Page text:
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October 5, 2016 – More than 1.5 million people in Aleppo have been without running water for five days, as battles rage around key water infrastructure and power to pumping stations is cut, leaving civilians at risk of water-borne diseases, Oxfam warned today. The international agency called for action to halt attacks on civilians and civilian infrastructure as the Syrian-Russian offensive enters its third week.
Residents on both sides of the city, opposition held East Aleppo and government controlled West Aleppo, are relying on water from wells or delivered by trucks, which are unreliable and sometimes contaminated sources.
The two pumping stations Suleiman al-Halabi, which supplies most of the city, and Bab al-Nairab have been shut for several days. Bab al-Nairab was previously damaged in an airstrike carried out by Syrian or Russian air forces, while fighting is ongoing in and around Suleiman al-Halabi where Oxfam has installed a generator to power the station when the national grid is down.
Andy Baker, Oxfam’s lead on the Syria crisis response said: “Deliberately targeting water supply, whether through air strikes on facilities or cutting off water, is a war crime.
“Warring parties must immediately halt attacks on civilian buildings such as schools, hospitals, homes, and water infrastructure.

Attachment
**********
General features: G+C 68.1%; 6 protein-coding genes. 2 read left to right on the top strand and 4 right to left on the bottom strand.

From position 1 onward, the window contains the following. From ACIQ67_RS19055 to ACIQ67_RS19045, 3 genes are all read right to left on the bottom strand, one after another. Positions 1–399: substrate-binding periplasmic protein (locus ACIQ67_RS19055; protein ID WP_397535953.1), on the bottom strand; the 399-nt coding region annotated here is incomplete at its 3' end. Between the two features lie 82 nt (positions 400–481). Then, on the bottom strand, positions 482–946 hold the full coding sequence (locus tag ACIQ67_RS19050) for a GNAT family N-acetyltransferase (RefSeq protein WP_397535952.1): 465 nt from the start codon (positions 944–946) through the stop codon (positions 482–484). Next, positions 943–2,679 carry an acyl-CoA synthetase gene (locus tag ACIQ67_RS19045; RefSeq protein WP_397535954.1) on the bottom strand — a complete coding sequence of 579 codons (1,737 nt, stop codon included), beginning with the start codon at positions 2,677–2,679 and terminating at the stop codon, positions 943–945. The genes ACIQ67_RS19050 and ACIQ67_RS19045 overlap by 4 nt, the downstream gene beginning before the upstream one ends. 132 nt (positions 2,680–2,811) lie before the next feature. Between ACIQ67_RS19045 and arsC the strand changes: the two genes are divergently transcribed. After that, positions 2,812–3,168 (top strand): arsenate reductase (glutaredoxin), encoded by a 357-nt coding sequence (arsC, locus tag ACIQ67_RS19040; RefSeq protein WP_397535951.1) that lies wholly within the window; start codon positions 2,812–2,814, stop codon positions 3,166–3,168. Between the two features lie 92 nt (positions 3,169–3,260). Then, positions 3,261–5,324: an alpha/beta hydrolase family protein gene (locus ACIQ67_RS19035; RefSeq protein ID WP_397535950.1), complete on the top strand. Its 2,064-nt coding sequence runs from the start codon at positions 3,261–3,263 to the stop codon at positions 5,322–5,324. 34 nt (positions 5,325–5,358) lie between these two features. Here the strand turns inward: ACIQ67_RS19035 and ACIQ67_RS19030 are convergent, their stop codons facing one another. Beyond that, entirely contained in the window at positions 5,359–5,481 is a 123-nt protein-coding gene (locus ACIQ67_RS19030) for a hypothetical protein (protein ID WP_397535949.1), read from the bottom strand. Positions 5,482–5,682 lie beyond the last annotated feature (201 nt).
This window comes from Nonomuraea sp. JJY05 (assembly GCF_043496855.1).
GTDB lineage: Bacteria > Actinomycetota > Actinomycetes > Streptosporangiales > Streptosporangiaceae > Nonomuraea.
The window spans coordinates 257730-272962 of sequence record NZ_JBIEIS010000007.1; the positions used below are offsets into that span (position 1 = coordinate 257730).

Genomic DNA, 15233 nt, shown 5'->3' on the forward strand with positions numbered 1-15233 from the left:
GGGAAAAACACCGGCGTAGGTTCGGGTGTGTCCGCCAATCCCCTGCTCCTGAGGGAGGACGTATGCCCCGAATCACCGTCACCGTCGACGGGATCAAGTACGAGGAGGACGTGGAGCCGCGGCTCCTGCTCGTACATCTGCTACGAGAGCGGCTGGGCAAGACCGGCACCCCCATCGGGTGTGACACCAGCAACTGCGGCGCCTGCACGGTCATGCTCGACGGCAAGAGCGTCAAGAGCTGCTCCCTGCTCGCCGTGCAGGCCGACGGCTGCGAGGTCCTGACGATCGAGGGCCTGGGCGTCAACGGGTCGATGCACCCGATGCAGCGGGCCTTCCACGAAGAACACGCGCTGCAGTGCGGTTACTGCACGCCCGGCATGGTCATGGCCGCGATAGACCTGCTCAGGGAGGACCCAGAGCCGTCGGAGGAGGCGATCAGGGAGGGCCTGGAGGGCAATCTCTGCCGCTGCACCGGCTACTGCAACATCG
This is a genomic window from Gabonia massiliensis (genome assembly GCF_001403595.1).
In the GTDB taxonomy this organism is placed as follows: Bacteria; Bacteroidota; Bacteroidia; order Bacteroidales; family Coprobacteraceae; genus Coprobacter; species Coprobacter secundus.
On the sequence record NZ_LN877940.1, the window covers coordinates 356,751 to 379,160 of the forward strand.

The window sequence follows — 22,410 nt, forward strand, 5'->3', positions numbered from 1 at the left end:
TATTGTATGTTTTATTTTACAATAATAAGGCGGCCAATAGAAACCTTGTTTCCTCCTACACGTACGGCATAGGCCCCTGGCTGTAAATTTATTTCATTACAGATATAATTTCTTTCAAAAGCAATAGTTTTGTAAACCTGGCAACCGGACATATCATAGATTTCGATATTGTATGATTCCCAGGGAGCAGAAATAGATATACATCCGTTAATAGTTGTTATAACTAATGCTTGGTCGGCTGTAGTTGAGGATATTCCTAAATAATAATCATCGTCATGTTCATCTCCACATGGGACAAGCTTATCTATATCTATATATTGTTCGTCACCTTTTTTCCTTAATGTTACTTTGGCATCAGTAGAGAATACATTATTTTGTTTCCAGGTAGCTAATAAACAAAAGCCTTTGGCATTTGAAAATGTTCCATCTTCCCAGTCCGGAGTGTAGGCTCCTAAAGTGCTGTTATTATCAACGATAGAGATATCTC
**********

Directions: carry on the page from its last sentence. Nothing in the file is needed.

“They should allow repairs to be made to the water network, including by halting fighting in key areas, in order to pump clean and reliable water to hundreds of thousands of civilians in Aleppo.”
Speaking to Oxfam, an East Aleppo resident, Basma, 35, said “The water network is damaged in some areas, to the point where you can see [bomb] craters filled with water. We are still managing to get water through different means, from local wells. But it’s not safe to go out in the street”.
Walid, 35, from West Aleppo said: “Queuing to get water is a time consuming struggle, and buying water is becoming expensive. You need to pay more to get water first from truckers. Winter is coming and we have no electricity, and fuel is not available. The situation is becoming unbearable.”
Syrian forces and their allies, backed by Russian and Syrian aerial bombardment, launched a military operation on 22 September to retake East Aleppo, where 250,000 people are trapped with no access to aid and facing constant attacks from the air. There are daily reports of civilian casualties and damage to civilian infrastructure
Andy Baker said: “The horrors in Aleppo continue to mount. That the bombardment of the city is being carried out and supported by a permanent member of the UN Security Council, flouting the very resolutions it has passed, makes a mockery of the international system designed to promote peace, stability and respect for human rights. But this cannot be an excuse for inaction on the part of other members of the international community.
“Other permanent and non-permanent members of the UN Security Council should support a resolution demanding an immediate halt to aerial attacks on Aleppo, to allow for aid to be delivered and the ceasefire and political negotiations to be revived.”